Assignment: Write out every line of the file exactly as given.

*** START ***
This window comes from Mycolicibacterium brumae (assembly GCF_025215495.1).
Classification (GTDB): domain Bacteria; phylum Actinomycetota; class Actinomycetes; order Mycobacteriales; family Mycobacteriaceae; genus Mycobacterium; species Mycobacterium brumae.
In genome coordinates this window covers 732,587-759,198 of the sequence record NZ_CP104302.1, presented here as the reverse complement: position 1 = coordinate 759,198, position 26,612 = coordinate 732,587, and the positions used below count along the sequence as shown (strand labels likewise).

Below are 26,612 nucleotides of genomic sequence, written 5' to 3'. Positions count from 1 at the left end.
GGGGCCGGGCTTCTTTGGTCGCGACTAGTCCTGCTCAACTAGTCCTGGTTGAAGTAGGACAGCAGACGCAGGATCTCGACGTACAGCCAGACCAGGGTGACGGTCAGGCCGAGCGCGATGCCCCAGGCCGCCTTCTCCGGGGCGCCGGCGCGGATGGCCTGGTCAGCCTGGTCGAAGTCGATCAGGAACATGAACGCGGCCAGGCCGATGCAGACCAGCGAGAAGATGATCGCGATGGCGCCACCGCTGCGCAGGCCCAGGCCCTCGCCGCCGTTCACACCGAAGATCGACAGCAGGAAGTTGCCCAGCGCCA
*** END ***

This window comes from Mycolicibacterium brumae (assembly GCF_025215495.1).
Classification (GTDB): domain Bacteria; phylum Actinomycetota; class Actinomycetes; order Mycobacteriales; family Mycobacteriaceae; genus Mycobacterium; species Mycobacterium brumae.
In genome coordinates this window covers 732,587-759,198 of the sequence record NZ_CP104302.1, presented here as the reverse complement: position 1 = coordinate 759,198, position 26,612 = coordinate 732,587, and the positions used below count along the sequence as shown (strand labels likewise).

Below are 26,612 nucleotides of genomic sequence, written 5' to 3'. Positions count from 1 at the left end.
GGGGCCGGGCTTCTTTGGTCGCGACTAGTCCTGCTCAACTAGTCCTGGTTGAAGTAGGACAGCAGACGCAGGATCTCGACGTACAGCCAGACCAGGGTGACGGTCAGGCCGAGCGCGATGCCCCAGGCCGCCTTCTCCGGGGCGCCGGCGCGGATGGCCTGGTCAGCCTGGTCGAAGTCGATCAGGAACATGAACGCGGCCAGGCCGATGCAGACCAGCGAGAAGATGATCGCGATGGCGCCACCGCTGCGCAGGCCCAGGCCCTCGCCGCCGTTCACACCGAAGATCGACAGCAGGAAGTTGCCCAGCGCCA